It was Stephanie’s dancing spirit and love of movement that brought her to yoga. A graduate of the University of the Arts in Philadelphia with a BFA in Dance, Stephanie began practicing yoga in 2001 while performing in The Lion King on Broadway. What started as a way of preparing the body for daily performances, soon became a way of life.
Martha Graham once described dancers as athletes of God. Closely connected to the idea of dance being a spiritual practice as well as a physical one, the transition from dance to yoga as a career path was a natural one.
One of Stephanie’s favorite sutras from The Yoga Sutras of Patanjali is sthira sukham asanam…”Asana is a steady, comfortable posture”, essentially the balance of opposites. (sun/moon, earth/sky, inertia/activity, stability/sweetness etc.)
Body braced for severe scoliosis (curvature of the spine) from age 12 to 20, doctors dissuaded Stephanie’s ambitions to become a dancer. But this is where the yoga began. Understanding life’s balance at a young age, Stephanie agreed to wear the brace but still danced a few days a week over those eight years to find the freedom of her spirit. It was this idea of rising from a place of stability that fueled her work as an artist and teacher in the years that followed.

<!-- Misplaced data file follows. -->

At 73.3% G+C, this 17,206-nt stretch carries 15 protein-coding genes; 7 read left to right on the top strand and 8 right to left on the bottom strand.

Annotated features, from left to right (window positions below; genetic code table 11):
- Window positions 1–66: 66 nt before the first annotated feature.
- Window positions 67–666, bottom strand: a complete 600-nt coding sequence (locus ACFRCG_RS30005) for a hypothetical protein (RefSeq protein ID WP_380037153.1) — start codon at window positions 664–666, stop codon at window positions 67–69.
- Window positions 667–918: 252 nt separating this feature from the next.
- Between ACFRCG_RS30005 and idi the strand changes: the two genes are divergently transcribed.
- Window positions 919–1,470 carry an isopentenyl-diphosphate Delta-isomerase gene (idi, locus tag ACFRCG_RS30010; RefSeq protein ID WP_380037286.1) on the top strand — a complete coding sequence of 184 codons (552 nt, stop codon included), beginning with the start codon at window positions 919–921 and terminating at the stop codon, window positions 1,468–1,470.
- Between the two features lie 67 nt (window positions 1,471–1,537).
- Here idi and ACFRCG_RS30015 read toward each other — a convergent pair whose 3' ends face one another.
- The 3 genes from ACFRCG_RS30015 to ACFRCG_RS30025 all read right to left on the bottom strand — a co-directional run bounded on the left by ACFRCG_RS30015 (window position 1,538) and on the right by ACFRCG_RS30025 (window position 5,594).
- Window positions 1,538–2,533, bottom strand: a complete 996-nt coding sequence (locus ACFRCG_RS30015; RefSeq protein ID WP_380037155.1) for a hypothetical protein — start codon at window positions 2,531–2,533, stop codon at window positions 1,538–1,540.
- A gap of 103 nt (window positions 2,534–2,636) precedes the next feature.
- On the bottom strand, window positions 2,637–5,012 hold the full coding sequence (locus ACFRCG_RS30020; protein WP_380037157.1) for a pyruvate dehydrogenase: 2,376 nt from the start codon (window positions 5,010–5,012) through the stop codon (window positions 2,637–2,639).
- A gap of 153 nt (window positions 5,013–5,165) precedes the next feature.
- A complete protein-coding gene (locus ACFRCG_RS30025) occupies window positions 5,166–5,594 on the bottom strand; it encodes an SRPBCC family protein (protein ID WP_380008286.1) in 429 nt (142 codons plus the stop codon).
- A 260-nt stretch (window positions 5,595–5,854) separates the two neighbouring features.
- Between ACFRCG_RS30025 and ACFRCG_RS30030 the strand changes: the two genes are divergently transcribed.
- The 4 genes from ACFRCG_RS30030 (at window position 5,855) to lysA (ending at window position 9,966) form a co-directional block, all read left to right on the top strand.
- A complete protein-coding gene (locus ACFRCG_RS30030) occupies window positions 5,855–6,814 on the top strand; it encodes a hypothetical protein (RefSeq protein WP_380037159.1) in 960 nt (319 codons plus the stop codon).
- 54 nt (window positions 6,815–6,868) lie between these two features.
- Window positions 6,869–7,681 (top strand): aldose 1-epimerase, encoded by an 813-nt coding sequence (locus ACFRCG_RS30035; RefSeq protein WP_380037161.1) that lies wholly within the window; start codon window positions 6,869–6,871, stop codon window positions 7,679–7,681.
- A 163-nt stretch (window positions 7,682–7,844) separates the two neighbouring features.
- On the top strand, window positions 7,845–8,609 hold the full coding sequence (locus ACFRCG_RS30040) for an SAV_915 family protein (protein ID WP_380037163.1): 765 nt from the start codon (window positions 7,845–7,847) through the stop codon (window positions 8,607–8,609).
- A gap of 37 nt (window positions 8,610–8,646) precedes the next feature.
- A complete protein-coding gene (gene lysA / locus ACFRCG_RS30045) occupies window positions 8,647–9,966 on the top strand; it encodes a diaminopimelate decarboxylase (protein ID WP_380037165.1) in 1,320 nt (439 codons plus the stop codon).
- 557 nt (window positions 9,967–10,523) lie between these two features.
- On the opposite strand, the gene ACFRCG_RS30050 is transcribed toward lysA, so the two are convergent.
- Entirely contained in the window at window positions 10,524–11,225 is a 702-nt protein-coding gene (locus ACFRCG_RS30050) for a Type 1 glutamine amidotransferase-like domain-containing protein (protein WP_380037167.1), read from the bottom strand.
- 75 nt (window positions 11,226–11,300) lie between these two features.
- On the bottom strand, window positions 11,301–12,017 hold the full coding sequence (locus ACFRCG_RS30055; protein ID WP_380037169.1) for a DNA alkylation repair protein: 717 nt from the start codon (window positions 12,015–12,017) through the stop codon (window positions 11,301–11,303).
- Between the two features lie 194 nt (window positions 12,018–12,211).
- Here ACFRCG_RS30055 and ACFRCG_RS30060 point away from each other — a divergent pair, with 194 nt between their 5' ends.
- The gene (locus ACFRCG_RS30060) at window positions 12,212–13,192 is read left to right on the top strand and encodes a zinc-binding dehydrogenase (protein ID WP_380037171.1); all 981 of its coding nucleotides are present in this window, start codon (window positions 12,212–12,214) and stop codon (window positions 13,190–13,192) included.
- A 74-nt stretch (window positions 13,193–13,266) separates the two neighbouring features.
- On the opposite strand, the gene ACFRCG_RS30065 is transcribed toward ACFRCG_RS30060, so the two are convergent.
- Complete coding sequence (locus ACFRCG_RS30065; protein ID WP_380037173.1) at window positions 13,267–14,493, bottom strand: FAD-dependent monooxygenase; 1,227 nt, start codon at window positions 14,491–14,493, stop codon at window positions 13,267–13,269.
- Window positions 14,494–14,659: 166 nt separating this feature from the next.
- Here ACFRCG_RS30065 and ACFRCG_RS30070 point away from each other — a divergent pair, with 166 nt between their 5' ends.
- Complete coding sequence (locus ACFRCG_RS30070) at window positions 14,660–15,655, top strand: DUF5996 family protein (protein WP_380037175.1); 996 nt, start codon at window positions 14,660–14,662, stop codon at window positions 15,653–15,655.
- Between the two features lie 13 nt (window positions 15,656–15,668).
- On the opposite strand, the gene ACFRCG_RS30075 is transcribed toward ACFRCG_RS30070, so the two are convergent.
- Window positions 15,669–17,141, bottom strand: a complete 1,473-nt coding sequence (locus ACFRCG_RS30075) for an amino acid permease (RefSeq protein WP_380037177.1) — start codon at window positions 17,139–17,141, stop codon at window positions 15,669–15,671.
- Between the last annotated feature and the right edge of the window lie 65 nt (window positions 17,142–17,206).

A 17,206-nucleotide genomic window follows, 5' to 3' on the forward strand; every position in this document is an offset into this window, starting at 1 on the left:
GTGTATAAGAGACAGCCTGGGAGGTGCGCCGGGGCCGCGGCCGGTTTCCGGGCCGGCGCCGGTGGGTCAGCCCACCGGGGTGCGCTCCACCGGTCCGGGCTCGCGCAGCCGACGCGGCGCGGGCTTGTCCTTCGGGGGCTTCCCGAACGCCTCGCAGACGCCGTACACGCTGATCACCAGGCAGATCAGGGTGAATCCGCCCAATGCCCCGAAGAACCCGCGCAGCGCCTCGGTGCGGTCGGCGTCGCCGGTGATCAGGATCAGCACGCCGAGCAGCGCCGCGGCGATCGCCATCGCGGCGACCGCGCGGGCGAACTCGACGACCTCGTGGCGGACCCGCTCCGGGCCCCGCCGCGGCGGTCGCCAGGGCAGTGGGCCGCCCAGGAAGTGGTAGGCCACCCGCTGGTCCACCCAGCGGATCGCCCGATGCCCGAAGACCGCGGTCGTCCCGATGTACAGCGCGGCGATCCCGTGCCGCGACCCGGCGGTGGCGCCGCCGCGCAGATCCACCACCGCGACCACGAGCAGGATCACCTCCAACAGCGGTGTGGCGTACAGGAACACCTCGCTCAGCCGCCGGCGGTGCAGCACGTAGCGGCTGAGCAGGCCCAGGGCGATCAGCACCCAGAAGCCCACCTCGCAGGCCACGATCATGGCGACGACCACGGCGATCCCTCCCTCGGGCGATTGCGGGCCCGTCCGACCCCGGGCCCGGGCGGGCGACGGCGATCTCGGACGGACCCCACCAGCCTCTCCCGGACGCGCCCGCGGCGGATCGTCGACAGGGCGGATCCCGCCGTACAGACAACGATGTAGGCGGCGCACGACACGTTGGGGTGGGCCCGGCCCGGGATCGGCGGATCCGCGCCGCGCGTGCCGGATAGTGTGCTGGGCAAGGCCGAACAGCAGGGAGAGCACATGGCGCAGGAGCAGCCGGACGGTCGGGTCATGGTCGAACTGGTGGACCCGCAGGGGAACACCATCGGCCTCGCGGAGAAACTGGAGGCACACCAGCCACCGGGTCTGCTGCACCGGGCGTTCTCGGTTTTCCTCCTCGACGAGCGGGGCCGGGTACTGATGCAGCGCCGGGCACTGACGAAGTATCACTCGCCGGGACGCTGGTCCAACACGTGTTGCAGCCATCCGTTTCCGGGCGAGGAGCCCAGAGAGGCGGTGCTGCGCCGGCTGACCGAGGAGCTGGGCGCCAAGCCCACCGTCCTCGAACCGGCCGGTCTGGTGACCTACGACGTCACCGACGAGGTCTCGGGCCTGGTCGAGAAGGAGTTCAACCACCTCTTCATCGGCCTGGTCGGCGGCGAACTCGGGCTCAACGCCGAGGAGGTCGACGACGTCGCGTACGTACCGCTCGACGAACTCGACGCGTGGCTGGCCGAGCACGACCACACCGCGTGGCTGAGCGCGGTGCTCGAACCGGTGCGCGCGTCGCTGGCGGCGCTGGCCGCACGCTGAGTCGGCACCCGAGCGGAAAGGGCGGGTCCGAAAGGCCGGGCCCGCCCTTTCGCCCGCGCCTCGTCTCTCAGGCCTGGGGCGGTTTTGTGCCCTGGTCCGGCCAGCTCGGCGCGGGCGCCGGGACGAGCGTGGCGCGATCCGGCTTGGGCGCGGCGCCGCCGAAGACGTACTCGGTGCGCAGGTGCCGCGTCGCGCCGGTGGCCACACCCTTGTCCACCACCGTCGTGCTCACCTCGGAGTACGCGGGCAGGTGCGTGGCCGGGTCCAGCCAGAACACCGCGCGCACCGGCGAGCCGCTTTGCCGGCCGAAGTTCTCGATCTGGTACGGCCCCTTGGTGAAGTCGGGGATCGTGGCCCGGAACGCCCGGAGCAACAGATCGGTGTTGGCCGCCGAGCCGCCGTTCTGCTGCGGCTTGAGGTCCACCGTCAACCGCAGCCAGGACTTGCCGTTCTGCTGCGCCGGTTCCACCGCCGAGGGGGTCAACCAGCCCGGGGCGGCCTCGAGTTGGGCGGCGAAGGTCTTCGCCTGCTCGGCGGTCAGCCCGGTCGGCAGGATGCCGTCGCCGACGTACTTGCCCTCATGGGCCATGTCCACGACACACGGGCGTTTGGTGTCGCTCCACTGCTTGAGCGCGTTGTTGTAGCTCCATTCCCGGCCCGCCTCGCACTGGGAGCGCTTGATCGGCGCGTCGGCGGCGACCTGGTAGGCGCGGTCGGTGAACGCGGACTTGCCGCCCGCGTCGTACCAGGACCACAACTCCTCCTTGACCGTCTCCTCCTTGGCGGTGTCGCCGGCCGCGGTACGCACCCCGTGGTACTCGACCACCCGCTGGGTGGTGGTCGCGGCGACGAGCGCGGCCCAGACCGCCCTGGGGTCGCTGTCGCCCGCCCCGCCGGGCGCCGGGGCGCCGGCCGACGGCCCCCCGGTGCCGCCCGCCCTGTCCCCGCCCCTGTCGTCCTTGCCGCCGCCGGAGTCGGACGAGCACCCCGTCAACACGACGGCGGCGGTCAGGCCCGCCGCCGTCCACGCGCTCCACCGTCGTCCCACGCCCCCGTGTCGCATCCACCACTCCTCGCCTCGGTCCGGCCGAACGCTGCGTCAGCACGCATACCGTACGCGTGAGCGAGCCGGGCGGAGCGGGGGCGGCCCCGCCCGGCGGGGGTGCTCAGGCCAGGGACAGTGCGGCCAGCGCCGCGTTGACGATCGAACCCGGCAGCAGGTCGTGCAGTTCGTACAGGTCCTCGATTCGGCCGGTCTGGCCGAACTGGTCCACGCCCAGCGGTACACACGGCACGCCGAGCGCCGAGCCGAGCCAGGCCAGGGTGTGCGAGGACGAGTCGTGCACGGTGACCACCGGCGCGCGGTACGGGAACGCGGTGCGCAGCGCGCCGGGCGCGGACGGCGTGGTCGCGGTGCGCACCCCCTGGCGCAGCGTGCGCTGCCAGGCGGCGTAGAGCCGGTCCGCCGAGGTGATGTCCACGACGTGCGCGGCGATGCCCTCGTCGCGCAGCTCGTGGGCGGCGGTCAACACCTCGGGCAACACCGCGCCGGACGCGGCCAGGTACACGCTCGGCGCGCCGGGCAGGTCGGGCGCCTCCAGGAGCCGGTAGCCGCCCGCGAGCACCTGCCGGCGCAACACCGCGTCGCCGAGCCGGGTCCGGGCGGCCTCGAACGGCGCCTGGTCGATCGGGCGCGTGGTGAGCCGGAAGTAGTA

Stephanie received her 200 Hour Yoga certification in 2010 from Yoga to the People and has her 300 Hour Yoga certification from Sonic Yoga. Stephanie holds a Restorative Yoga certification from Bend and Bloom with Marlie McGovern and a Yoga Nidra certification from Ishta Yoga by way of Mona Anand. Teachers who’ve influenced and inspired her teaching are Nadiya Nottingham (Integral Yoga), Sam Chase (Yoga to the People), Shiva Rea, Johanna Bell, Lauren Hanna, Jeffrey Scott Duvall and Dara Cole (Sacred Brooklyn).
Stephanie is currently the Director of Teacher Training at Sacred Brooklyn in Bed-Stuy. She leads workshops throughout New York and also teaches privately. Stephanie’s classes are rooted in alignment and stability, but are also an exploration of creativity, freedom and personal expression, meeting each student where they are.